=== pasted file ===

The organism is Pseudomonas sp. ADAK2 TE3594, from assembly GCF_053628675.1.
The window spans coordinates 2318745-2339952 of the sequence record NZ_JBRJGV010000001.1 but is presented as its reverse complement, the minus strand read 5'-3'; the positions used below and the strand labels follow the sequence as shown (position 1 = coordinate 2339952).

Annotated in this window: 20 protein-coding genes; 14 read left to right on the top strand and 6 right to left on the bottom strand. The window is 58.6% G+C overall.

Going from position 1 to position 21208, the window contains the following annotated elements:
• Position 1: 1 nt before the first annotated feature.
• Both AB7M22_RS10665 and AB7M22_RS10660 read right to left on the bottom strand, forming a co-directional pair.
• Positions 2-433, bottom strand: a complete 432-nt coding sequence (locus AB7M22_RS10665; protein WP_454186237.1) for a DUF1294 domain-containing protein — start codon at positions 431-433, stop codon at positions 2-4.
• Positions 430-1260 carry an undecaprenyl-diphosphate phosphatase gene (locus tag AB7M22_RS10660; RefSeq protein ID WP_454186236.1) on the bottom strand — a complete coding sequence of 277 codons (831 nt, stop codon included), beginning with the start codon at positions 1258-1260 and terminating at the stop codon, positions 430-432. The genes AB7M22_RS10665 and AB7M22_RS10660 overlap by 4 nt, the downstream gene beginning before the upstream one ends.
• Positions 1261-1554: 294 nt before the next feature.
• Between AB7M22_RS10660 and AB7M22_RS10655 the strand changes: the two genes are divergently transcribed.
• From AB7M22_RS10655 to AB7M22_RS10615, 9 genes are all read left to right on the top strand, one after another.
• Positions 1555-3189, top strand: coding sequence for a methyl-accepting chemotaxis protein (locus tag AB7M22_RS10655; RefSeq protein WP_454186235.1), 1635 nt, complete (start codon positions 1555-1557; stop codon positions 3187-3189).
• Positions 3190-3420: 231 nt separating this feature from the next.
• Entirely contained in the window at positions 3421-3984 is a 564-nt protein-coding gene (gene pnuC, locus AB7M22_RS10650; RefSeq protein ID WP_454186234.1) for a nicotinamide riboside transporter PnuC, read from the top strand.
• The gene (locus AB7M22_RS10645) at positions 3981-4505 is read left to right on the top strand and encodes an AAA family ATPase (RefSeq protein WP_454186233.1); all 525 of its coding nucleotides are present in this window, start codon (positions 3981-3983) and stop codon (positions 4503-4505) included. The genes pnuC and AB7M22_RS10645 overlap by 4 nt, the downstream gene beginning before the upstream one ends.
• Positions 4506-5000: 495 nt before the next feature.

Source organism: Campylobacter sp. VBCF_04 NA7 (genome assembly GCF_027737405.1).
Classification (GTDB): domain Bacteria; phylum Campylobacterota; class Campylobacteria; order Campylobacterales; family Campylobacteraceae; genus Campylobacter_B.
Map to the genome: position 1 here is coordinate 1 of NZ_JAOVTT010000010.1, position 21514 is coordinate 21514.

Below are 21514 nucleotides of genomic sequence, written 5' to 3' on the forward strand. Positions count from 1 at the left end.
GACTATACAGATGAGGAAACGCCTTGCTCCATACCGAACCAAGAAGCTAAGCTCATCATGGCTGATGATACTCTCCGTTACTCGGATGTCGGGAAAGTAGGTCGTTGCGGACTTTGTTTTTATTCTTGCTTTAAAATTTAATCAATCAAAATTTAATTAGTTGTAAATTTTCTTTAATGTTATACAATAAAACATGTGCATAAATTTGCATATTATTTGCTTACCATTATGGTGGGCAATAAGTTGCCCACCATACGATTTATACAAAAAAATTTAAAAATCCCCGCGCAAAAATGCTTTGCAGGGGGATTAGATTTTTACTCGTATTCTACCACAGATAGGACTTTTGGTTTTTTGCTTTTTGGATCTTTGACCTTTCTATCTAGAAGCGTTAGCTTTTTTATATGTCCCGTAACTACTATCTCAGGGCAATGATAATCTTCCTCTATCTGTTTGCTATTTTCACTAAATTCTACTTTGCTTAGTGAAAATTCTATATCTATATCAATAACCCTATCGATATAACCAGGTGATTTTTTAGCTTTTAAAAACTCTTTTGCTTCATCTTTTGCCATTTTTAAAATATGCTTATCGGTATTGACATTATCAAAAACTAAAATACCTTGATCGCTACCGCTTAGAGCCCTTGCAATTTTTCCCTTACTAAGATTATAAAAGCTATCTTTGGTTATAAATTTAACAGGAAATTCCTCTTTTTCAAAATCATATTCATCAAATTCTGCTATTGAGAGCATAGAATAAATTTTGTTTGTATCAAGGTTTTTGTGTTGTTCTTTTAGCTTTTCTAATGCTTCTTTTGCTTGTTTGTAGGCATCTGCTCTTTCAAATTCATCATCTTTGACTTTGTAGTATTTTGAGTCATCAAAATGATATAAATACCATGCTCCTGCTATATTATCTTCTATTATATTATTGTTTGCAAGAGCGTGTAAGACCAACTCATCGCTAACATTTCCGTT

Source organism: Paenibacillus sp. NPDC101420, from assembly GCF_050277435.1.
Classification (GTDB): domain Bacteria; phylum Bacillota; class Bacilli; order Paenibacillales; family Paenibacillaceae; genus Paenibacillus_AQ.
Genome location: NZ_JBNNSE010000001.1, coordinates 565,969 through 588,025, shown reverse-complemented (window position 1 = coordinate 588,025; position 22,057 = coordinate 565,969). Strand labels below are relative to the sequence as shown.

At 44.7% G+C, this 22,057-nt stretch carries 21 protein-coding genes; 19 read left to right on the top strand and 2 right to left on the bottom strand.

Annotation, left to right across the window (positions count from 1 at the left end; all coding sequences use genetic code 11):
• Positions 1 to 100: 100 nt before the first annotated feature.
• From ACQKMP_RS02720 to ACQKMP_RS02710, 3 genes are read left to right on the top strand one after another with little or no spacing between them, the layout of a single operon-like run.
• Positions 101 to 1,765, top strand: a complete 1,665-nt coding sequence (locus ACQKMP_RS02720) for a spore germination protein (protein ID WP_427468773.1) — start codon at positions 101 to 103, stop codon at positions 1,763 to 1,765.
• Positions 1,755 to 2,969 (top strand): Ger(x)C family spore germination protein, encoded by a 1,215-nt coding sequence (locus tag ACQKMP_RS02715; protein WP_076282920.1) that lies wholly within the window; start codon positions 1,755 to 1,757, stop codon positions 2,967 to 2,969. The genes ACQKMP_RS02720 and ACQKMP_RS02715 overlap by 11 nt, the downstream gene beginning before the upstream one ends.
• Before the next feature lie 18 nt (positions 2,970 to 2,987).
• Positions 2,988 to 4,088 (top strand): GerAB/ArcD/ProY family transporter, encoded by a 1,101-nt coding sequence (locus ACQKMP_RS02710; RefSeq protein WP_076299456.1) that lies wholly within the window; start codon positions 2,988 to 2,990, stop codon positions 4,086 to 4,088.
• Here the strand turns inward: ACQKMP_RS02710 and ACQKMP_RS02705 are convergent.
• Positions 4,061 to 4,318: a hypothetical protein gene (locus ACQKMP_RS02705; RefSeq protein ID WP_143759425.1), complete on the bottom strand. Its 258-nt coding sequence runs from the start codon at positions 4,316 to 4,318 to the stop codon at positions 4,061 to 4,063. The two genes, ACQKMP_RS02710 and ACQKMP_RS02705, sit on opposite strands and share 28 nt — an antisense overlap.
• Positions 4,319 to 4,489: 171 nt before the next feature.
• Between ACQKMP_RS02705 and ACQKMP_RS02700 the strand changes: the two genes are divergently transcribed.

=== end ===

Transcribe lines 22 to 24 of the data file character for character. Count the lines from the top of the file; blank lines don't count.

Source organism: Paenibacillus sp. NPDC101420, from assembly GCF_050277435.1.
Classification (GTDB): domain Bacteria; phylum Bacillota; class Bacilli; order Paenibacillales; family Paenibacillaceae; genus Paenibacillus_AQ.
Genome location: NZ_JBNNSE010000001.1, coordinates 565,969 through 588,025, shown reverse-complemented (window position 1 = coordinate 588,025; position 22,057 = coordinate 565,969). Strand labels below are relative to the sequence as shown.